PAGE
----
Both types of arrangement may be eligible for insurance cover. Where contracts are arranged between the leasing company and the foreign buyer, the insurance will be undertaken by the lessor. Here the exporter will have no risk, having sold the goods direct to the leasing company. In those cases where the exporter arranges his own leasing deals direct with the foreign buyer, he will himself be able to obtain cover.


Forfaiting is a means of providing exporting companies with trade finance on a without recourse basis, while their overseas buyer acquires a period of credit of up to seven years. When forfaiting an exporter is giving up the right to claim payment for goods delivered to an overseas buyer. These rights are surrendered to the forfeiter (normally a bank, finance house or discount house) in return for cash payment at an agreed rate of discount.Any type of trade debt can be forfeited and these debts can be in any form but they are usually either:

  • A bill of exchange accepted by the buyer, or
  • A promissory note issued by the buyer.

The forfeiter will calculate the discount rate, taking into account:

  • The currency used
  • The buyer’s credit rating
  • The credit-risk factor for the buyer’s country

The discount rate is calculated as a margin above prevailing eurocurrency market rates for the period of credit and it varies in line with those rates, since this is the main source of funds which forfeiters tap to provide finance to exporters. Trade paper is discounted in any fully convertible currency, although US dollars, Swiss francs and Euros are usual, since these are the main eurocurrency market currencies. A forfeiter will not finance a trade debt without the guarantee of a known international bank, although finance will be considered in respect of bills of exchange accepted, or promissory notes issued, by a first-class buyer, such as a government agency or a major multinational company. There are two main forms in which the debt instrument may be secured:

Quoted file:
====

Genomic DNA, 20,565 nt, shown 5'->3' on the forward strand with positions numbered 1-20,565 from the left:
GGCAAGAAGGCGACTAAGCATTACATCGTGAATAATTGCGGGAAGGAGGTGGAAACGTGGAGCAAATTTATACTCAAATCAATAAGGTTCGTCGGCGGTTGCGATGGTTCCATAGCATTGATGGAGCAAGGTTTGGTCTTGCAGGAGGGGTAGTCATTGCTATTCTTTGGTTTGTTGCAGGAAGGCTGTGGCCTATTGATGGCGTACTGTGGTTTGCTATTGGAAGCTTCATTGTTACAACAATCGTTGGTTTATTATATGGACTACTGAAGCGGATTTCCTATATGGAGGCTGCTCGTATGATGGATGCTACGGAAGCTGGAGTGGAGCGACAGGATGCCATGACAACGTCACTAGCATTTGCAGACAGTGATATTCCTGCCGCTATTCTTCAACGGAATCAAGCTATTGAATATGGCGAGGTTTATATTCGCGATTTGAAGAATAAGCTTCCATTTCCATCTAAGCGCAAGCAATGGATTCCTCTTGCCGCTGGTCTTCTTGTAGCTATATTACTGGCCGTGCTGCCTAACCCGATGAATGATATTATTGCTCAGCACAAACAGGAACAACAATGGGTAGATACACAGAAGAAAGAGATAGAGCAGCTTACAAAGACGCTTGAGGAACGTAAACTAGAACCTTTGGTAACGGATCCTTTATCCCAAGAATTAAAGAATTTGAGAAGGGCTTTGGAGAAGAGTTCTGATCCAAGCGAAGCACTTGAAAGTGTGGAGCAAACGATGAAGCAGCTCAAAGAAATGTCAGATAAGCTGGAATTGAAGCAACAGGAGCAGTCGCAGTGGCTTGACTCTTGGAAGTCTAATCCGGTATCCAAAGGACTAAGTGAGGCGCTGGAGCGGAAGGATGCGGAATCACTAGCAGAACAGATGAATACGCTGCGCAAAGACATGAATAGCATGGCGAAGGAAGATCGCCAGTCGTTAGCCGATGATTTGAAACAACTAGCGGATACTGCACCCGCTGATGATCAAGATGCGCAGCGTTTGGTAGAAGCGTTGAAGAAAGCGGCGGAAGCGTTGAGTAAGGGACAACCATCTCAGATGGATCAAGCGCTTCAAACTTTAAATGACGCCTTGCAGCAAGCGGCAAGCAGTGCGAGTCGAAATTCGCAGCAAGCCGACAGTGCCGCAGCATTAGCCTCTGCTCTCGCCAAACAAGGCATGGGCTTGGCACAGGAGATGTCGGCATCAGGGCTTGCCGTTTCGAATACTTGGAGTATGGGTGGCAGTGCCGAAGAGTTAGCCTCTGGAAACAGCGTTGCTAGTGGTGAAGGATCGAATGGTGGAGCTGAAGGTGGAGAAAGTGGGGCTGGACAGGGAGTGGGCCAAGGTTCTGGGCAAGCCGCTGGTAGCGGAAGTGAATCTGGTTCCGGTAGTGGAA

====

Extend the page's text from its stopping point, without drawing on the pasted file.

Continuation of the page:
The “Aval”

This is an irrevocable and unconditional guarantee to pay on the due date. The words “pour avaf’,together with the bank’s signature, are written directly onto the bill or the promissory note and thus the bank becomes the debtor as far as the forfeiter is concerned. The aval is not legally recognized in some countries, including England. However, this does not appear to have caused practical difficulties and, in fact, most forfeiters, including those in the UK, prefer the aval toa separate letter of guarantee.

A Guarantee

This is a separate document whereby the guarantor undertakes to pay bills of exchange or promissory notes on their due dates. The guarantee must not, of course, refer to the underlying commercial transaction, since the forfeiter, having bought the debt instrument without recourse, will not wish to find payment is withheld because of a dispute between exporter and importer as to the goods or services supplied. The aval or the guarantee is the forfeiter’s security which effectively eliminates any commercial risk. The forfeiter may hold the bill or note until the maturity date, which is known as primary forfaiting, or sell it to another institution in what is known as the secondary forfaiting market. A separate guarantee is generally less favored than an aval, since it involves more work for the forfeiter and its transferability can cause problems.


Advantages of forfaiting for the exporter include:

  • Forfaiting offers 100% finance on a without recourse basis and at a fixed rate, thereby enabling the exporter to build finance costs into the contract price. Finance is off-balance sheet, thus preserving existing bank credit facilities.
  • In addition to removing interest risk, forfaiting also eliminates exchange, credit, political and transfer risks.
  • Forfaiting is flexible, there being no distinction between types of goods and services and no constraints on origin.
  • Forfaiting finance can be arranged very quickly, and documentation is brief and relatively simple.
  • Forfaiting transactions are rarely published, and this aspect of confidentiality is often attractive to exporters.
  • The ability to offer forfaiting in a tender may be necessary in order to remain competitive.


Disadvantages of forfaiting for the exporter include:

Despite the greater degree of competition among financial institutions for forfaiting business, which has brought interest margins down, forfaiting tends to be relatively expensive.

Forfaiting is generally limited to the major currencies, and forfeiters will not accept countries where too great a risk is perceived. Similarly, the forfaiting institutions will only accept the aval of a limited number of banks considered suitable.

The exporter normally has a responsibility to ensure that the debt instruments are validly prepared and guaranteed.

Finance for Importers